B)... In rich clusters collisions between galaxies are more common than in poor clusters and such collisions can change spirals into ellipticals.
C)...In rich clusters there is more mass so we expect galaxies that form to be mor massive. This will make them ellipticals.
D)...In rich clusters the large number of galaxies present blocks our view of disk galaxies, but ellipticals are harder to cover up, so we see more.
E)...In rich clusters there are more Seyfert galaxies. These systems eject so much gas that they puff up their disks into ellipticals.

Observations made with x-ray telescopes reveal that many galaxy clusters contain gas.

7. If the gas emits strongly at x-ray wavelengths, how hot is? Hint: Use Wien's law. (The wavelength of the x-rays observed is about 1.0 nm.)
A)... 1 K
B)...300 K
C)... 3 K
D)...3x106 K
E)... 3x104 K

When astronomers measure the speed of the motion of galaxies in a rich cluster, they find that the galaxies typically move at a speed of several 1000 km/sec. When they calculate the escape velocity from the cluster using the mass they can see in the form of member galaxies, they find an escape velocity very different from this value.

For example, let's calculate the escape velocity of a cluster of galaxies whose radius is 2 Mpc and that contains 1000 member galaxies, each with a mass of 1011 solar masses. What is the escape velocity for this cluster?

A few hints to help you solve this problem. First, convert the radius in Mpc to a radius in meters. To do this, look up the number of meters in a parsec and then multiply by the number of parsecs in a Mpc.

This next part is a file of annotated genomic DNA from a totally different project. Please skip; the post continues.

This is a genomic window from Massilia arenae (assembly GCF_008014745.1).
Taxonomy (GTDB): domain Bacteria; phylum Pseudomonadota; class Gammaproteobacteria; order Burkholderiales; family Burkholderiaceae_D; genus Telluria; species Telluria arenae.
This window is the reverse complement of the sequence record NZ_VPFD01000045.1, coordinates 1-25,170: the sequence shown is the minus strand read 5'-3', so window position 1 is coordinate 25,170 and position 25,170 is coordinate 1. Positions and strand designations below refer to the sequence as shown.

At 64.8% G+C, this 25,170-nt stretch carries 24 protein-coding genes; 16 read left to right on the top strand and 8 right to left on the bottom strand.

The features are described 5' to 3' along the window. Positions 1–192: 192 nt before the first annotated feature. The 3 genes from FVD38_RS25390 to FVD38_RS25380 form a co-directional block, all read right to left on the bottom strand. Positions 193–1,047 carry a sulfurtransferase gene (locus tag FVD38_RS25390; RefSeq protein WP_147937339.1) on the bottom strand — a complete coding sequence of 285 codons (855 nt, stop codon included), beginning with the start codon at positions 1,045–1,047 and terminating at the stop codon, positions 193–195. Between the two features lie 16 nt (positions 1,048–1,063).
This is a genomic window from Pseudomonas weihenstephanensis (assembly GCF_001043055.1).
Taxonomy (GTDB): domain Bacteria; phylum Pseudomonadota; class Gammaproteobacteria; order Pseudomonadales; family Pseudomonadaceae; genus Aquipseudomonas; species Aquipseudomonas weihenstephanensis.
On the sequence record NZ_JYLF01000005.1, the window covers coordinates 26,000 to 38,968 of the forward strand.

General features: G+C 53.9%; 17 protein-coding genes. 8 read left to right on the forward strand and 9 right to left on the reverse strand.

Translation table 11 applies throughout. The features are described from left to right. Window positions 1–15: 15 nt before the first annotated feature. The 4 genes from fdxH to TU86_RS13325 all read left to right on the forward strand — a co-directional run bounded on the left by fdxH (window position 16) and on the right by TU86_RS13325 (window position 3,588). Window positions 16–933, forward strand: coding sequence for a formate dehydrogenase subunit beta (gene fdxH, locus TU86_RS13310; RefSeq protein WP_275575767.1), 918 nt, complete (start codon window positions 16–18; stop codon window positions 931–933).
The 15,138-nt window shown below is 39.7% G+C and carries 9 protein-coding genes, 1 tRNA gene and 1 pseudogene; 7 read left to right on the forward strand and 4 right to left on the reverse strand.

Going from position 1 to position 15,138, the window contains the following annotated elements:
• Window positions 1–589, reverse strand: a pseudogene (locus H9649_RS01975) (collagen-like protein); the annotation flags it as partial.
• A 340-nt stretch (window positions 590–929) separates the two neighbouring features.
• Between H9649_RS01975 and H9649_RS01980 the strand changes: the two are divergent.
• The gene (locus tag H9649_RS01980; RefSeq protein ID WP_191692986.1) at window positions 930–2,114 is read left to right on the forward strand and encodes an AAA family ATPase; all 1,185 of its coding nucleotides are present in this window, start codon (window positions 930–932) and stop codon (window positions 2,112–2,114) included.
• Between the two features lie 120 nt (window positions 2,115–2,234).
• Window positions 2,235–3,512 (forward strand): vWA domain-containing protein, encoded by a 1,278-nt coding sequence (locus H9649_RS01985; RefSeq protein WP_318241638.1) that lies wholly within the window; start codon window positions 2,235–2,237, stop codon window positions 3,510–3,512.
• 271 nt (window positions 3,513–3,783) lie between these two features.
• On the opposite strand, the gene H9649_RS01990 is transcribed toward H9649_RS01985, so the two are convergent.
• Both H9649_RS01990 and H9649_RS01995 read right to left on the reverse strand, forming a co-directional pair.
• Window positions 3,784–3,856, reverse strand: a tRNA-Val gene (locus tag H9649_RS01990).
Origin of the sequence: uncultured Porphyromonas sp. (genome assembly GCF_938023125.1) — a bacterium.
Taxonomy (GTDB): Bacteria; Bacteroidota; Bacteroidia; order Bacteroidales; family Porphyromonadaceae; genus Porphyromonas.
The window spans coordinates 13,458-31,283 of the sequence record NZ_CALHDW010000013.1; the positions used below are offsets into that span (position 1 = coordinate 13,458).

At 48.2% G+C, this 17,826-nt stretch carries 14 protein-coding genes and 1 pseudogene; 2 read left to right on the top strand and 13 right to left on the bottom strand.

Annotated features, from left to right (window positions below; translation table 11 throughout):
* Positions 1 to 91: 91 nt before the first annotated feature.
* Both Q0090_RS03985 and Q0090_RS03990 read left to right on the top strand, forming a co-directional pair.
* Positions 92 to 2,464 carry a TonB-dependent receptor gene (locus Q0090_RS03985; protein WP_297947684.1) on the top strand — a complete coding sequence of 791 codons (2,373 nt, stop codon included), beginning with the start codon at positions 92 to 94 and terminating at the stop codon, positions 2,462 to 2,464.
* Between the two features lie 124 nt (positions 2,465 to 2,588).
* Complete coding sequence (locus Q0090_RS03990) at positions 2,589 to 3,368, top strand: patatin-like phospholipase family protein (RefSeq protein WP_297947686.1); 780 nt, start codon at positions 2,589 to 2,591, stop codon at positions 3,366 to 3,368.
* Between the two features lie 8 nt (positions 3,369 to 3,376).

8.How many meters in a Mpc?

Next, figure out the mass of the cluster in kilograms. To figure this out, multiply the number of galaxies by the mass of each galaxy in solar masses and then multiply by the number of kilograms in 1 solar mass (2x1030). When you do this out you should get 2x1044 kg.

Now put the values for the mass and radius that you found into the escape velocity formula, v=(2GM/R) 1/2. To save you needing to look it up, G is 6.67x10-11m3-kg-1-sec-2. Notice that with the units as given, the velocity you find will be in meters/sec. Thus, you need to make one last conversion to get this in km/sec. To make that conversion, recall that 1 km = 103 meters. Thus, divide your answer by 1000 to get the escape velocity in km/sec.

9. What is the escape velocity for this cluster?
A)...66 km/s.
B)...6600 km/s.
C)... 10,000 km/s.
D)... 660 km/s.

When you compare this speed with the observed speed of the galaxies in the cluster, what do you find?

10. The escape velocity of the cluster is
A)...bigger than the speed of the galaxies.
B)...less than the speed of the galaxies.
C)...About the same as the speed of the galaxies.